With the help of some maps from Mosaik, GigaOM breaks down what AT&T really gets if it acquires Leap. Our conclusion: AT&T is paying a ridiculous price but it probably feels it has no choice.
The 39 licenses will cost AT&T $1.9 billion, but it will finally be able to deploy full-capacity networks in key markets like Chicago and Los Angeles. Verizon’s wheeling is dealing in 700 MHz is now over.
By taking in a huge WCS spectrum haul from NextWave, Comcast and others, AT&T has nearly all the components in place to create a nationwide 4G band for its own exclusive use. Now AT&T just has to build it.
AT&T aims in three years to have a new LTE network up in the airwaves the FCC just approved for 4G use. In the rather plodding world of telecom, three years is a quick timeline. But AT&T has political and strategic reasons for moving soon.
The compromise plan turns a worthless hunk of airwaves into prime cellular real estate, while protecting neighboring satellite radio from interference. AT&T now just needs to consolidate the remaining 2.3 GHz licenses out there so it can build its new LTE network.
FCC documentation reveals there are two more LTE bands hidden within AT&T’s version of the new iPhone 5: PCS and cellular. The thing is there are no networks at either frequency today that could connect to the device. Could AT&T be planning a massive network overhaul?
By buying NextWave, AT&T removes the biggest obstacle to its plan to convert the Wireless Communications Services band from a worthless patch of airwaves to highly valuable 4G spectrum. The deal will cost AT&T $600 million but would pay dividends in new LTE capacity.
A wireless band that the mobile industry has practically written off may get a new life as 4G spectrum if a new proposal from AT&T(s t) and Sirius XM(s siri) gets regulatory approval. The two strange bedfellows have submitted a joint filing to the FCC requesting permission to use AT&T’s long dormant 2.3 GHz Wireless Communications Service (WCS) for an LTE network.
Deploying any kind of service on WCS has been cluster-you-know-what for any operator that has made the attempt. ExtremeTech provides an excellent description of the problems of making WCS workable for mobile broadband:
WCS licenses were auctioned off by the FCC in 1997. The FCC hoped that it would be used rather quickly, but the restrictions that WCS imposed on licensees caused issues. For one, the power and emissions restrictions made it nearly impossible to deploy any sort of terrestrial network technology.
The other issue was that satellite radio (officially known as the Satellite Digital Audio Radio Service, or SDARS) lived in between two halves of the WCS frequency range. That meant that terrestrial network technologies would easily block out satellite radio signals from receivers. This alone has severely paralyzed efforts to make the WCS frequencies usable.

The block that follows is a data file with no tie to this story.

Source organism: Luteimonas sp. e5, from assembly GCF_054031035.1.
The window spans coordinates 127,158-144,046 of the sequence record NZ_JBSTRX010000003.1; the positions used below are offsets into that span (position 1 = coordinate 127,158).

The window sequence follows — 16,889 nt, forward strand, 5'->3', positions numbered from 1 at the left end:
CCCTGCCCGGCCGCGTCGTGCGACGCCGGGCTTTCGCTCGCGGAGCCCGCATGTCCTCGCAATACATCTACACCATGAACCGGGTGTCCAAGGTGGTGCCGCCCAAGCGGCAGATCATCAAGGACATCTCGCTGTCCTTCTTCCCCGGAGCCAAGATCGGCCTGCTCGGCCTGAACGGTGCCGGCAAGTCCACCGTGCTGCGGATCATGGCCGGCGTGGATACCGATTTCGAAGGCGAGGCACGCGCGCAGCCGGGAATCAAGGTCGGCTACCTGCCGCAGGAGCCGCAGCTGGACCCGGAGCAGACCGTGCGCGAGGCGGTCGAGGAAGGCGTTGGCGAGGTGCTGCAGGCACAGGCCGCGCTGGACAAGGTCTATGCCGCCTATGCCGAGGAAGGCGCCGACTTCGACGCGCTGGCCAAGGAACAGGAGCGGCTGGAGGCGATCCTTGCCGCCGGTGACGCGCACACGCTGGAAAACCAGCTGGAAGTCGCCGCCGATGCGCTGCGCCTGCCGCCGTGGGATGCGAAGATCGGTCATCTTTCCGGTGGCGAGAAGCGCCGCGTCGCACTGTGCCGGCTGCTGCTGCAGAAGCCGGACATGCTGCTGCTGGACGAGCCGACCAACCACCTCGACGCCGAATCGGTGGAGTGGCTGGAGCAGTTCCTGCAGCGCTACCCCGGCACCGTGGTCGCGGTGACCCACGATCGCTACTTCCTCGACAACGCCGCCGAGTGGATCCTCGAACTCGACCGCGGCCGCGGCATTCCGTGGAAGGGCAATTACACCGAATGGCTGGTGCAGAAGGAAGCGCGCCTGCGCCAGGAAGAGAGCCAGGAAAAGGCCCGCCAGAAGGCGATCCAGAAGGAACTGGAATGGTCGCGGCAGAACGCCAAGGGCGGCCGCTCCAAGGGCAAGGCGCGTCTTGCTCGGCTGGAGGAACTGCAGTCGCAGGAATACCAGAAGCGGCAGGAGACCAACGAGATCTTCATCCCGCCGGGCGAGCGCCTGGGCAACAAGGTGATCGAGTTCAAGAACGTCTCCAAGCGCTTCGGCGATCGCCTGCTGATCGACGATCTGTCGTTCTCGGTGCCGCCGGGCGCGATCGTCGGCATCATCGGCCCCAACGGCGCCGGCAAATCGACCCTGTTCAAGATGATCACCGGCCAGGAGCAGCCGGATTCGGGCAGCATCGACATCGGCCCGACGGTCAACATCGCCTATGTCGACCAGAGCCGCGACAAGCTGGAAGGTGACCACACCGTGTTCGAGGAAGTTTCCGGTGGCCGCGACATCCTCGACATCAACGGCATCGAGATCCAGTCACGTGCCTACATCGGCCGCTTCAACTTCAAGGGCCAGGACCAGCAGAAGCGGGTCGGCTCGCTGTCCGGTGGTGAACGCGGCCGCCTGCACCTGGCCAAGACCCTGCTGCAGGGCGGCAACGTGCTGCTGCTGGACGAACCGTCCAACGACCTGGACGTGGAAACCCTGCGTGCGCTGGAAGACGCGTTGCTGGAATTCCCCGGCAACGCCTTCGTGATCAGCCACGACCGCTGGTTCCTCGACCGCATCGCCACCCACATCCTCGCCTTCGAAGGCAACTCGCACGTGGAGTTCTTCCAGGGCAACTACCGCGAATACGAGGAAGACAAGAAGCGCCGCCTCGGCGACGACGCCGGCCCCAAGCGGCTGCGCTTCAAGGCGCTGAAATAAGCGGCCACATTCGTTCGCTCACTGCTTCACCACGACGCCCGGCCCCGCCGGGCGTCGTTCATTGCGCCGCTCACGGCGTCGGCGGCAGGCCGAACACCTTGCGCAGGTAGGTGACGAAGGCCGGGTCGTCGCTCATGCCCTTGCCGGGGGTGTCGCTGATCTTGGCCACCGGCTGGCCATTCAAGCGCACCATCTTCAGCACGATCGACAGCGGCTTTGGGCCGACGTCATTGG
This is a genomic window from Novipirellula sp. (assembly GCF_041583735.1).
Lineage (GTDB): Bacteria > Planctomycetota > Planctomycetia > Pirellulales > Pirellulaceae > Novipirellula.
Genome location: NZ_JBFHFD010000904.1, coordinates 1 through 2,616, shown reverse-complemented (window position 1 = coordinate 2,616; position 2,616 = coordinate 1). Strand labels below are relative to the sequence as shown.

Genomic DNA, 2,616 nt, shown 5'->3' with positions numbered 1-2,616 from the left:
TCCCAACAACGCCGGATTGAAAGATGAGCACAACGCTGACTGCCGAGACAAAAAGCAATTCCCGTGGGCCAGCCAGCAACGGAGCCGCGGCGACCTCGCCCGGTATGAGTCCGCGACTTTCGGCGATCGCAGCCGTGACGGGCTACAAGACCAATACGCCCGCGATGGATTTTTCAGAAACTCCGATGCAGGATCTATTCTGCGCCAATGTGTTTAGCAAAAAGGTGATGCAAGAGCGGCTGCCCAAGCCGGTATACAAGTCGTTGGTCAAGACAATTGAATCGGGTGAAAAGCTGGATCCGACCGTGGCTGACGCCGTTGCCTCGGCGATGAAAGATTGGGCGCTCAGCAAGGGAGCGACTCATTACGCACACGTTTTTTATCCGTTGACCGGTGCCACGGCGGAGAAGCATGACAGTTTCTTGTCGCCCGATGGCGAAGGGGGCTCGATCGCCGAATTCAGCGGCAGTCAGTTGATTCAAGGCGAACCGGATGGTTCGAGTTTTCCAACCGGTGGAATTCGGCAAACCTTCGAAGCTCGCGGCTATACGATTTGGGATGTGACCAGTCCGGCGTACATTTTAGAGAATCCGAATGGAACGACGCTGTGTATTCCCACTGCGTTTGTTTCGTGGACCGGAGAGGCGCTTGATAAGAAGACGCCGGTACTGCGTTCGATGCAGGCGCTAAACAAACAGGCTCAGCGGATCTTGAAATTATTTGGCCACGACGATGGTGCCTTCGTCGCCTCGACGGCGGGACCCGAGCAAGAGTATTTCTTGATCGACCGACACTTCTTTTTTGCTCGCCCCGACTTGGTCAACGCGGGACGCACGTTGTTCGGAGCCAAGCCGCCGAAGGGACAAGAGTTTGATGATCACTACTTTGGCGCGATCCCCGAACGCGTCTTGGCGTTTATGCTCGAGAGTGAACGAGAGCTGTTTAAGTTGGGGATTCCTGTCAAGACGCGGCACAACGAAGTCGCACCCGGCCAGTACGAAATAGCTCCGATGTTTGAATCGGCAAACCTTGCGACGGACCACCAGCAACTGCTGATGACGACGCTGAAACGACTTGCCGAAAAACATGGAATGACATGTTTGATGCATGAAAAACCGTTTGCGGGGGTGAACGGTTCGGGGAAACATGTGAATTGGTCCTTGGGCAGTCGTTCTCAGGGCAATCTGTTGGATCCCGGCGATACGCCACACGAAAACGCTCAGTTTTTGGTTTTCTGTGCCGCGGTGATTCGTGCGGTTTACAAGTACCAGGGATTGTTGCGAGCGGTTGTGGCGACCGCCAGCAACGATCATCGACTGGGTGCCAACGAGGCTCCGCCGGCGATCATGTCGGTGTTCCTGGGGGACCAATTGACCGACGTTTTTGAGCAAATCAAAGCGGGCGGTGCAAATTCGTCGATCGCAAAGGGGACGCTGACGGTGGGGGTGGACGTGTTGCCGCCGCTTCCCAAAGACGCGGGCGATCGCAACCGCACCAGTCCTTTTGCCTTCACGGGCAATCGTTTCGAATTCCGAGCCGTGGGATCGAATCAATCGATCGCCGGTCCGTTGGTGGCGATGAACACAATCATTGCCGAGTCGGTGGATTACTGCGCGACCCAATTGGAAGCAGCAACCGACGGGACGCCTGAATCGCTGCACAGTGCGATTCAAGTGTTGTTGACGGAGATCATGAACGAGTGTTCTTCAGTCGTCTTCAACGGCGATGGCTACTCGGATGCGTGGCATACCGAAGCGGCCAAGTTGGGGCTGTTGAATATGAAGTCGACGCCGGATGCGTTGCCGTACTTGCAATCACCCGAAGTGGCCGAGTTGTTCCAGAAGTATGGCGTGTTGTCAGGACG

AT&T and BellSouth, which was eventually acquired by Ma Bell, experimented with the band for years, launching trial pre-standard WiMAX networks in several markets (Oddly, one of those markets was Pahrump, Nev., the brothel capital of the U.S.). But neither company could make the technology work, and both were constantly running up against the protests of Sirius and XM, which themselves merged in 2008.
But apparently these old antagonists have come to an accord. From the FCC filing:
In order to resolve these issues, AT&T and Sirius XM met to discuss whether their differences could be bridged and have reached an accommodation with significant concessions on both sides. The accommodation, if accepted in its entirety, will enable the adoption of technical rules satisfactory to both interests and allow licenses in the 2.3 GHz band to exploit the most efficient new mobile broadband standards, including LTE, while limiting the potential interference to satellite radio reception to respectable levels.
The major concession appears to be on AT&T’s part. The carrier has agreed to carve out a 5 MHz guard band on either side of Sirius’s satellite spectrum, creating in essence a no-man’s zone where no transmissions can travel. That’s quite a big deal actually: As little as 10 MHz can support a full-fledged HSPA network and is equivalent to half the LTE capacity AT&T has deployed in most markets.
But AT&T figures it is better than not being able to use the spectrum at all — and risk losing it. In fact, AT&T has been trying to sell off the same WCS airwaves it now proposes to make guard bands.
If the FCC grants AT&T’s request it will be left with between 10 and 20 MHz of remaining spectrum over which to launch LTE. It may seem like a win for all parties involved, but this won’t be an automatic approval for the FCC. AT&T is the largest spectrum holder in WCS, but there are other licensees that could potentially get screwed by this proposal. As satellite broadband analyst Tim Farrar points out on his blog, NextWave owns a lot of WCS, and nearly half of its holdings are in the same blocks that AT&T wants to make off-limits.
Photo courtesy of Shutterstock user Nicolas Raymond
Sprint is calling foul on AT&T’s attempt to sell off mobile broadband licenses while simultaneously arguing the need to acquire T-Mobile’s spectrum. Sprint’s been plenty right in its criticisms of the AT&T-Mo deal in the past, but this time Sprint’s wrong.
Is there anyone who can say with certainty what the next generation of enterprise data centers will look like? A recent Network World article, for example, handicaps the field of data center vendors, picking HP, IBM, Cisco and VMware as the odds-on favorites (where is Dell?). Given the move toward clouds and fabrics (in which computing, networking and storage are interconnected tightly), this group makes perfect sense for the enterprise. But Google and Amazon have charted a different course, eschewing specialized gear for commodity hardware and secret-sauce software. Which configuration will win out?